I have been serving on the field for many years.  I have raised a lot of funds.  I have done a lot of asking. I do not remember in all of those times of asking that I have ever heard a “NO”. If you hear “NO” when you ask (or if you are hearing “I DO NOT WANT TO SUPPORT YOU”), then I believe you are hearing incorrectly.  Most people you share your vision with likely believe in you, and admire what you are doing.  However, everyone is not going to be willing, AT THE MOMENT YOU ASK, to support you.  This is where follow up becomes a key to your success.

Successful sales people will tell you the one difference between them (the successful ones) and the others (the unsuccessful ones) is performing proper follow up.  Salesmen are pushed by their organizations to close the deal on the first meeting.  When they are not able to do that (close the deal) they allow the potential client to drift off to a competitor, while they go looking for a new potential client.  This is a HUGE mistake.  Recent studies have shown that most sales come much later than originally thought and after multiple contacts.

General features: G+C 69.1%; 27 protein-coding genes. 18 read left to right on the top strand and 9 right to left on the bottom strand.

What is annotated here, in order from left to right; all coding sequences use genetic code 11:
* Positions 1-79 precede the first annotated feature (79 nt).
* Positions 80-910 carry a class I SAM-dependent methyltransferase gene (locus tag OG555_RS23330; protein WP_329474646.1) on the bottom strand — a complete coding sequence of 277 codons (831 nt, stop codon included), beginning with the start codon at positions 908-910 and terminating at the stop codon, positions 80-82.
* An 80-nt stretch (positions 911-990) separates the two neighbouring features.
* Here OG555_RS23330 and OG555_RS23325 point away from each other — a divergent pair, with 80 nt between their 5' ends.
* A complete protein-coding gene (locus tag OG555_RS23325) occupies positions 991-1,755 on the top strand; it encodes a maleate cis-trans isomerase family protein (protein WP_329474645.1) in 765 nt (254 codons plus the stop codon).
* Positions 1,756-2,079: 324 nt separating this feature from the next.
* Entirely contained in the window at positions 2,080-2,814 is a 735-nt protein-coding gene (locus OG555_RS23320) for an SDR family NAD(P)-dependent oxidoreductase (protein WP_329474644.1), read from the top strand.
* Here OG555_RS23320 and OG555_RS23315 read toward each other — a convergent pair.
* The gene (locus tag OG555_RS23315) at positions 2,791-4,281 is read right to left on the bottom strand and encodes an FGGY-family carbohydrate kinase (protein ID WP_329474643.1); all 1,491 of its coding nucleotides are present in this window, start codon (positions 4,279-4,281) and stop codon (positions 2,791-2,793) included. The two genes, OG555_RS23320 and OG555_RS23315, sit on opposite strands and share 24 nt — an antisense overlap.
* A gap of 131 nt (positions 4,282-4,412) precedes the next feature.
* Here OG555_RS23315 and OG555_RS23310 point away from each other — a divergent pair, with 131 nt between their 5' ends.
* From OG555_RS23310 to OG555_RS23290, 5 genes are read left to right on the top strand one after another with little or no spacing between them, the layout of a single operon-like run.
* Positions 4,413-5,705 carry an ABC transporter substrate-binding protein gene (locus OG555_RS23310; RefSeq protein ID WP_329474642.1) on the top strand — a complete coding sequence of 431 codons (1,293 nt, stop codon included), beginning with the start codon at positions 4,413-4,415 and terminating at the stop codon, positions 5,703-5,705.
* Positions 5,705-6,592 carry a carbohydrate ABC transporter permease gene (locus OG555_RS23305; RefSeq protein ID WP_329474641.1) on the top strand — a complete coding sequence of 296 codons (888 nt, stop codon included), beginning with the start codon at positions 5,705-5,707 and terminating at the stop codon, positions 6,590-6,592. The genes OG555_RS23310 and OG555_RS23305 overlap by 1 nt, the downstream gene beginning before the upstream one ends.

In an article entitled – Shocking Sales Statistics as it Relates to Follow Up – the author shares these statistics:

48% of sales people never follow up with a prospect
25% of sales people make a second contact and stop
12% of sales people make more than three contacts

– – – – – – – – – – – – – – – – – – – – – – – – – – – – –

2% of sales are made on the first contact
3% of sales are made on the second contact
5% of sales are made on the third contact
10% of sales are made on the fourth contact
80% of sales are made on the fifth to twelfth contact

follow up

Look at that last line.  80% of all sales come between 5 and 12 contacts. Amazing!!! I do not know how those statistics compare to fund raising, but I believe they would be very similar.

How can you apply this information to your fundraising campaign? Here are some ideas:

1.Change the way you HEAR rejection

Unless a “NO” is a very emphatic “NO” – you must learn to hear it as “not now.

2.Develop a Contact & Follow-up Strategy